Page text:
“Thank you so much!” I said hardly able to hold back the tears when I shook his hand and said goodbye.
It’s true we didn’t lose our jobs over this. Nevertheless, the next months were terrible for me as a mother and us as a family especially since we didn’t know anything about what had really happened. The authorities remained silent, which of course inspired countless rumors. The worst of these claimed that my oldest son wasn’t even alive anymore.
Hands in the air, I stepped out of the apartment followed by Andreas, Burkhard and Joerg. Expecting to be shot any moment, I shivered with fear. But nothing happened. I looked around. The hallway was empty. I cautiously opened the door to the stairwell and shouted, “We surrender! We’re unarmed!”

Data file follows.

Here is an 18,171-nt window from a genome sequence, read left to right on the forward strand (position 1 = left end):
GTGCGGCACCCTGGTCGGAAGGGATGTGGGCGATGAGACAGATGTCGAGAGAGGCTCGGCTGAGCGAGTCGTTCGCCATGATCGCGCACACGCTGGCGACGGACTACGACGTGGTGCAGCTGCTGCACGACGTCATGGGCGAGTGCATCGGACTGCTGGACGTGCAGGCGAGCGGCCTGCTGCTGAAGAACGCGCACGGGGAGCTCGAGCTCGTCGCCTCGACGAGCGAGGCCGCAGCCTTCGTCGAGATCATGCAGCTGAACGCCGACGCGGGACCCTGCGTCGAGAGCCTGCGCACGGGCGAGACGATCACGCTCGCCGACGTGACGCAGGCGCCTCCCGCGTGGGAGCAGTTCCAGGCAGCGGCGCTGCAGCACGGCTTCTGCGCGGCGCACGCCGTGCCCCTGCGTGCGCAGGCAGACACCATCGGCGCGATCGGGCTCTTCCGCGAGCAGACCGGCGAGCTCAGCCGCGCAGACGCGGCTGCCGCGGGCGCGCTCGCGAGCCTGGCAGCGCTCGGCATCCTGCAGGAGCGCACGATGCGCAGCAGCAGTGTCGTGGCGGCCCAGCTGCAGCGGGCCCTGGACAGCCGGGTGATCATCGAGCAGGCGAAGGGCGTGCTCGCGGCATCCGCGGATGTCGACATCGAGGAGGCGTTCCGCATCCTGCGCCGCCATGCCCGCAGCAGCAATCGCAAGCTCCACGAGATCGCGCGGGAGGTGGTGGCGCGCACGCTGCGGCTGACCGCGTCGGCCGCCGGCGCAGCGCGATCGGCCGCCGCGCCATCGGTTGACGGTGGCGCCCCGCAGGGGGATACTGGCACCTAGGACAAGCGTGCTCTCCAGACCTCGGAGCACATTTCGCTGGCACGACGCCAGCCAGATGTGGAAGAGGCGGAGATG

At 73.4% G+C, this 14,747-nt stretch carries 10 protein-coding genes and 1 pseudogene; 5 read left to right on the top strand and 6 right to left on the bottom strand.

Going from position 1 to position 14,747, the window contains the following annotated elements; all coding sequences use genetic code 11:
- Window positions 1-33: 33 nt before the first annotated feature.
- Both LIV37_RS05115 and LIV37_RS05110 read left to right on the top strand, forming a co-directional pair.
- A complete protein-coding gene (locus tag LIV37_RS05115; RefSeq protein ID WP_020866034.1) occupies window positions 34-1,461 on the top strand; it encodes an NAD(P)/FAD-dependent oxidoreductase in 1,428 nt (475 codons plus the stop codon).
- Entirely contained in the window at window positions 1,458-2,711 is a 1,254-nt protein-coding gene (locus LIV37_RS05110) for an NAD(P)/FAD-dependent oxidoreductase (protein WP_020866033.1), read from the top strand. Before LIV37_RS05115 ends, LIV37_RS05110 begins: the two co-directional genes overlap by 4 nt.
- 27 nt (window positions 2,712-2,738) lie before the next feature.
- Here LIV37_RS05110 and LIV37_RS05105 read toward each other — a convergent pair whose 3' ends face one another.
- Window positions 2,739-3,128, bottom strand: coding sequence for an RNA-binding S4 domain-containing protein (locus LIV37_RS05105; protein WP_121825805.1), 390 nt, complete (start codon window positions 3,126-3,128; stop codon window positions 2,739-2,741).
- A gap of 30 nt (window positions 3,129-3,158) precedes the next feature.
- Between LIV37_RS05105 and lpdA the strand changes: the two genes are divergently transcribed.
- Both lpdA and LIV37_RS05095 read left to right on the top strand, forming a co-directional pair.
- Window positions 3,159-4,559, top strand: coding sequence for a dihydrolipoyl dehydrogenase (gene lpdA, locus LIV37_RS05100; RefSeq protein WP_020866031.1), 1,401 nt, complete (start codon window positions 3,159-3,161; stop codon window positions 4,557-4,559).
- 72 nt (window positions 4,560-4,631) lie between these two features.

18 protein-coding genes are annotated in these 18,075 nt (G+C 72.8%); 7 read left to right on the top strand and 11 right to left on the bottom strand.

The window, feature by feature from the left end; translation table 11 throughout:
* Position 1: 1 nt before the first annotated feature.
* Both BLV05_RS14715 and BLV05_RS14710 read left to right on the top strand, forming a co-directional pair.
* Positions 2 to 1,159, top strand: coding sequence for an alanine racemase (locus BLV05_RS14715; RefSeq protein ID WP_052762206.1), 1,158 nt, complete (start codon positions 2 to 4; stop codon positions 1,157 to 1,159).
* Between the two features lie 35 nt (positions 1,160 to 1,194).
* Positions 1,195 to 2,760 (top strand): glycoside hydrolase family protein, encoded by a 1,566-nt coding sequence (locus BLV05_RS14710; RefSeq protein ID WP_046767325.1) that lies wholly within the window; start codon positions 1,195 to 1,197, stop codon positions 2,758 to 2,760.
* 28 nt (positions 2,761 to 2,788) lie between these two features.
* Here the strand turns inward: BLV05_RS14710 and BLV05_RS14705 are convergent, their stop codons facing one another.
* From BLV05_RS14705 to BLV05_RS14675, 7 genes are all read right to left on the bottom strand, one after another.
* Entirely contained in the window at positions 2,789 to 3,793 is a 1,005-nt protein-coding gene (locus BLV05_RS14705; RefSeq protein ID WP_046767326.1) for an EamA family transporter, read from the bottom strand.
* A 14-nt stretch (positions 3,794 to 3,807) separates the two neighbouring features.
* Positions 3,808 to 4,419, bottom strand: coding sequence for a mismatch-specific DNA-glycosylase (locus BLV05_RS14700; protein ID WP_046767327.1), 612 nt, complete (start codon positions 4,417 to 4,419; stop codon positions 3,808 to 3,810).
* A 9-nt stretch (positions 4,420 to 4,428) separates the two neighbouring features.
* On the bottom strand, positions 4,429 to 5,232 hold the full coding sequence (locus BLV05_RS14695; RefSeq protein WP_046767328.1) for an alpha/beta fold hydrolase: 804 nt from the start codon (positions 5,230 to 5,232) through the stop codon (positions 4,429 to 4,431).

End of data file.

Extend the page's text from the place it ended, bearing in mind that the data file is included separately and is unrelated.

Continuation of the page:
“Walk slowly down the stairs with your hands up!” somebody replied.
I walked a few steps hesitantly and saw a man standing on the landing above. He was wearing a bullet–proof vest and had a submachine gun in his hand. He motioned for me to keep walking. On our way down, we met a guy like this on every landing.
Opening the front door on the ground floor, I could hardly believe my eyes: The parking lot in front of the high–rise which we hadn’t been able to see from upstairs was crowded with armed uniforms and plainclothesmen. Hundreds of residents stood on the balconies of the surrounding apartment blocks and watched the spectacle. “Don’t shoot! I repeat, do not shoot! They’re unarmed!” a bullhorn voice ordered when I stepped out.
A plainclothesman, who looked like the Incredible Hulk, approached us yelling: “Off the stairs and face down on the ground!” He searched us one by one and cuffed our hands behind our backs, closing the cuffs as tight as possible. Then he ordered us to get up on our knees.